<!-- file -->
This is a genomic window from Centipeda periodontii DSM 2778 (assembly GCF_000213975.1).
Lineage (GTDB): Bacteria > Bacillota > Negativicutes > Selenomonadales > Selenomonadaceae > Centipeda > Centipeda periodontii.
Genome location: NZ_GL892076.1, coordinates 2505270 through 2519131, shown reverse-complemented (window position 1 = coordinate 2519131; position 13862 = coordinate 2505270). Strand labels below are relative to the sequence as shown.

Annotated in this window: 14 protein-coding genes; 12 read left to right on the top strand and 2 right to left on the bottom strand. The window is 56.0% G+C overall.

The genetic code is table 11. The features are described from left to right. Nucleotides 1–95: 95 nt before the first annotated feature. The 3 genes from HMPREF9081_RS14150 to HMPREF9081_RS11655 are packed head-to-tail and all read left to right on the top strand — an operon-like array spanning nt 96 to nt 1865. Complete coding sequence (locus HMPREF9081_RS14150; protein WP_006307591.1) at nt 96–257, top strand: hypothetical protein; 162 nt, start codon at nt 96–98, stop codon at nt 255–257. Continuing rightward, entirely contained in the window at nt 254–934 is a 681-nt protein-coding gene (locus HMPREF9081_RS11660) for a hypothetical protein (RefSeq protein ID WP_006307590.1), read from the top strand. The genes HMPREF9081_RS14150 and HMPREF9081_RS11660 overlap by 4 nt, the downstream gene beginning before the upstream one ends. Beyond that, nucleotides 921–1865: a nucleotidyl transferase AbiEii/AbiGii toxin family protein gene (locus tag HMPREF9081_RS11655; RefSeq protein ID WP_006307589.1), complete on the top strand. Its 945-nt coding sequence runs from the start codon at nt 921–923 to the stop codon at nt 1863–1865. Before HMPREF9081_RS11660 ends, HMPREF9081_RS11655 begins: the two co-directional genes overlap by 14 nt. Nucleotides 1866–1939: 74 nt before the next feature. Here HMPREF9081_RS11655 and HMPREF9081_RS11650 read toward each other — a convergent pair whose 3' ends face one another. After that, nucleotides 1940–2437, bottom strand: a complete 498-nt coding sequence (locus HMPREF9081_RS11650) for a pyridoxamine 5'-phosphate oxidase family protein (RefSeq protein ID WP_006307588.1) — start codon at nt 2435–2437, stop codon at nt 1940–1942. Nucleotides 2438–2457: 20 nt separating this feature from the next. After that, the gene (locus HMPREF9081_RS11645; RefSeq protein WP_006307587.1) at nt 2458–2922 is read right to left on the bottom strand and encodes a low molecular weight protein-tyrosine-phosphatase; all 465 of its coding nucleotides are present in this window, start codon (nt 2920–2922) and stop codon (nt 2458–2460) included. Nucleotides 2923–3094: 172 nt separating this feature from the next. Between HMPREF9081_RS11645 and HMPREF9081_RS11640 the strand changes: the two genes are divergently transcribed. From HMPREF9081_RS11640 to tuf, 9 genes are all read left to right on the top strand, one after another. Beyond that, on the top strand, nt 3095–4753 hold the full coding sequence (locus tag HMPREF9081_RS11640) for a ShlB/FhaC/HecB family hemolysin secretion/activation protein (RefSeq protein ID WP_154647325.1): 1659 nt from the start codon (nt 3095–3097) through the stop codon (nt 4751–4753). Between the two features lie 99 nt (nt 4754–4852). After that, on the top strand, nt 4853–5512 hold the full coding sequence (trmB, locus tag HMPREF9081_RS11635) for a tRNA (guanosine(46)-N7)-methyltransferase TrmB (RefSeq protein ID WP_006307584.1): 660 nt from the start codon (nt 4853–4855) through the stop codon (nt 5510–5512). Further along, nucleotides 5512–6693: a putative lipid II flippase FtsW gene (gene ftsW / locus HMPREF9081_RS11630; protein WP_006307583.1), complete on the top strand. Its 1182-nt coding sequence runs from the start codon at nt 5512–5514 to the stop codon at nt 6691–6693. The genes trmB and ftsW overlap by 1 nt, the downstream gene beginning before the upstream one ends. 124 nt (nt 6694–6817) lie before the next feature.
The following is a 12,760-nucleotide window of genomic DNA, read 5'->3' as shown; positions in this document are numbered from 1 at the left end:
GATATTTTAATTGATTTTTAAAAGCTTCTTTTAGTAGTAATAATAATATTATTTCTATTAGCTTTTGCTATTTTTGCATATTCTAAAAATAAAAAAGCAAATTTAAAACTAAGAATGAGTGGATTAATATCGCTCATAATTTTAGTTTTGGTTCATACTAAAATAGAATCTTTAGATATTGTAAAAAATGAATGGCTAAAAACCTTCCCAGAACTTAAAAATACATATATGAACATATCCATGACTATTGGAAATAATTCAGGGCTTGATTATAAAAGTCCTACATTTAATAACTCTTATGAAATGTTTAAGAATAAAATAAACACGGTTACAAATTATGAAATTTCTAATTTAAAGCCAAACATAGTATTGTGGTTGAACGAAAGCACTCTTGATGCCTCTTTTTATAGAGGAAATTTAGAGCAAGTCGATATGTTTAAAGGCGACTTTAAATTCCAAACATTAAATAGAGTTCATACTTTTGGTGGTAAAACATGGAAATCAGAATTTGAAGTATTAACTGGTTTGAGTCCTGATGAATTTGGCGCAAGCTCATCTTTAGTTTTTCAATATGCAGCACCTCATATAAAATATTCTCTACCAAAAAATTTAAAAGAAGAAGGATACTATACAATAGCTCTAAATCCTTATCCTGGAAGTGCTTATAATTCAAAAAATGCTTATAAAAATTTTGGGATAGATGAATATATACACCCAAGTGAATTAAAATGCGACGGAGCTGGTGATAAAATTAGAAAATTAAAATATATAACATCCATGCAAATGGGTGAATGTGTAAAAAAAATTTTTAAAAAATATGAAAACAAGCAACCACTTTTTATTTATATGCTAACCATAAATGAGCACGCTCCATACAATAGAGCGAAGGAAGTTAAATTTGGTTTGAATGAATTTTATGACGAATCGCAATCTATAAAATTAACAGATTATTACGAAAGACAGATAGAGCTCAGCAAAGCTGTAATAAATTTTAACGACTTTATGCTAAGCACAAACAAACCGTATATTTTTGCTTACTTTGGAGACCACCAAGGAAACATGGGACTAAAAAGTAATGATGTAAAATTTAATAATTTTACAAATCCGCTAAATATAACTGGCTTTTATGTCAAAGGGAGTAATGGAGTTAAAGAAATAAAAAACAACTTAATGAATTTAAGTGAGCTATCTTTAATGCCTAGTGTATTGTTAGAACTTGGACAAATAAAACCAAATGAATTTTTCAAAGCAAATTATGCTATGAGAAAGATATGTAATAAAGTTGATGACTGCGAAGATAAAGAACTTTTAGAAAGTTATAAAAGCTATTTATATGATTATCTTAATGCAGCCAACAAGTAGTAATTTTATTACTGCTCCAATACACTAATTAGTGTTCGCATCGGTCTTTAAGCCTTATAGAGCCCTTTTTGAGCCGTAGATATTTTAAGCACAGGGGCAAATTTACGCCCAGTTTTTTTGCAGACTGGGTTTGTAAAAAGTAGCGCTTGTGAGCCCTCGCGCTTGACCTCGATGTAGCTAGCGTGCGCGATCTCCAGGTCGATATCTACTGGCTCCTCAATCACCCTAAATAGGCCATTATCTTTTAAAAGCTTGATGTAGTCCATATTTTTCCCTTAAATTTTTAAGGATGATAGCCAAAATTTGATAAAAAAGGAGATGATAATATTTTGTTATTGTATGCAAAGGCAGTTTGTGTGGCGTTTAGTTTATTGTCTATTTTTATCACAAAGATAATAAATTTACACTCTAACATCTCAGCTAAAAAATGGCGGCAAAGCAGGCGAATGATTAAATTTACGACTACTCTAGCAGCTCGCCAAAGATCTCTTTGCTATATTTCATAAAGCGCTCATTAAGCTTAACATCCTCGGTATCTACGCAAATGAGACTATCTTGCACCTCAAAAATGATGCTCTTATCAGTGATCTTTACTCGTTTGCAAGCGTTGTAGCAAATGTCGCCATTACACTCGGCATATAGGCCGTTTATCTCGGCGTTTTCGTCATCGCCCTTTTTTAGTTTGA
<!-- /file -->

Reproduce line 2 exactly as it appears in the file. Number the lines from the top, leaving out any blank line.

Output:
Lineage (GTDB): Bacteria > Bacillota > Negativicutes > Selenomonadales > Selenomonadaceae > Centipeda > Centipeda periodontii.